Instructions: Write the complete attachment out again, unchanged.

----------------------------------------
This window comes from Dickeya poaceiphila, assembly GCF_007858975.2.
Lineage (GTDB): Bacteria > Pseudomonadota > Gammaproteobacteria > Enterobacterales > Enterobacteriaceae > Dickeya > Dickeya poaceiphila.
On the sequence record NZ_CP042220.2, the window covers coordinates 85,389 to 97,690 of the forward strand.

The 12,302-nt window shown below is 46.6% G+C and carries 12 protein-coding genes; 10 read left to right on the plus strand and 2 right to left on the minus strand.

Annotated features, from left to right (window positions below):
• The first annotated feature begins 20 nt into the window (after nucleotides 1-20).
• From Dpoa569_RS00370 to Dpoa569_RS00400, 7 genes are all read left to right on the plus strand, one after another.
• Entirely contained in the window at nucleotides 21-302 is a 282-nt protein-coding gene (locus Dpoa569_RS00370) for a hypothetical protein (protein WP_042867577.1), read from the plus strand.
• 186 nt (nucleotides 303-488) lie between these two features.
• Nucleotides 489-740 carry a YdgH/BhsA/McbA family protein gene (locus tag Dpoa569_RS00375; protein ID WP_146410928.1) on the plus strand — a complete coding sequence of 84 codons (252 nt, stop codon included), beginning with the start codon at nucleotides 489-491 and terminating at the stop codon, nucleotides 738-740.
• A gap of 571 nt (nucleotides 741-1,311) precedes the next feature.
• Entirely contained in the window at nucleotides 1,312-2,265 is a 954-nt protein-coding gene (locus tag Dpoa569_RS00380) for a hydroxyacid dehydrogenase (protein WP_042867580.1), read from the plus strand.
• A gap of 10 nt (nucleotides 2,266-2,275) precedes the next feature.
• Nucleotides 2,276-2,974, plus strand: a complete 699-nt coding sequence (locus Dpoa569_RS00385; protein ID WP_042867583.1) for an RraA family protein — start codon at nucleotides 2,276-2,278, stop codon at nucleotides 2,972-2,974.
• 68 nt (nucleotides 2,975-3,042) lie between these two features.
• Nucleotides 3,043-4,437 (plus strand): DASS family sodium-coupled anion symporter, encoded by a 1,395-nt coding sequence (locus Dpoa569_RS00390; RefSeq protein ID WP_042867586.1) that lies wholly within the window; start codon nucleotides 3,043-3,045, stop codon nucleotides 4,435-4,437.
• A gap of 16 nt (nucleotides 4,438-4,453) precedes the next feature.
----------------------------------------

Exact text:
This window comes from Dickeya poaceiphila, assembly GCF_007858975.2.
Lineage (GTDB): Bacteria > Pseudomonadota > Gammaproteobacteria > Enterobacterales > Enterobacteriaceae > Dickeya > Dickeya poaceiphila.
On the sequence record NZ_CP042220.2, the window covers coordinates 85,389 to 97,690 of the forward strand.

The 12,302-nt window shown below is 46.6% G+C and carries 12 protein-coding genes; 10 read left to right on the plus strand and 2 right to left on the minus strand.

Annotated features, from left to right (window positions below):
• The first annotated feature begins 20 nt into the window (after nucleotides 1-20).
• From Dpoa569_RS00370 to Dpoa569_RS00400, 7 genes are all read left to right on the plus strand, one after another.
• Entirely contained in the window at nucleotides 21-302 is a 282-nt protein-coding gene (locus Dpoa569_RS00370) for a hypothetical protein (protein WP_042867577.1), read from the plus strand.
• 186 nt (nucleotides 303-488) lie between these two features.
• Nucleotides 489-740 carry a YdgH/BhsA/McbA family protein gene (locus tag Dpoa569_RS00375; protein ID WP_146410928.1) on the plus strand — a complete coding sequence of 84 codons (252 nt, stop codon included), beginning with the start codon at nucleotides 489-491 and terminating at the stop codon, nucleotides 738-740.
• A gap of 571 nt (nucleotides 741-1,311) precedes the next feature.
• Entirely contained in the window at nucleotides 1,312-2,265 is a 954-nt protein-coding gene (locus tag Dpoa569_RS00380) for a hydroxyacid dehydrogenase (protein WP_042867580.1), read from the plus strand.
• A gap of 10 nt (nucleotides 2,266-2,275) precedes the next feature.
• Nucleotides 2,276-2,974, plus strand: a complete 699-nt coding sequence (locus Dpoa569_RS00385; protein ID WP_042867583.1) for an RraA family protein — start codon at nucleotides 2,276-2,278, stop codon at nucleotides 2,972-2,974.
• 68 nt (nucleotides 2,975-3,042) lie between these two features.
• Nucleotides 3,043-4,437 (plus strand): DASS family sodium-coupled anion symporter, encoded by a 1,395-nt coding sequence (locus Dpoa569_RS00390; RefSeq protein ID WP_042867586.1) that lies wholly within the window; start codon nucleotides 3,043-3,045, stop codon nucleotides 4,435-4,437.
• A gap of 16 nt (nucleotides 4,438-4,453) precedes the next feature.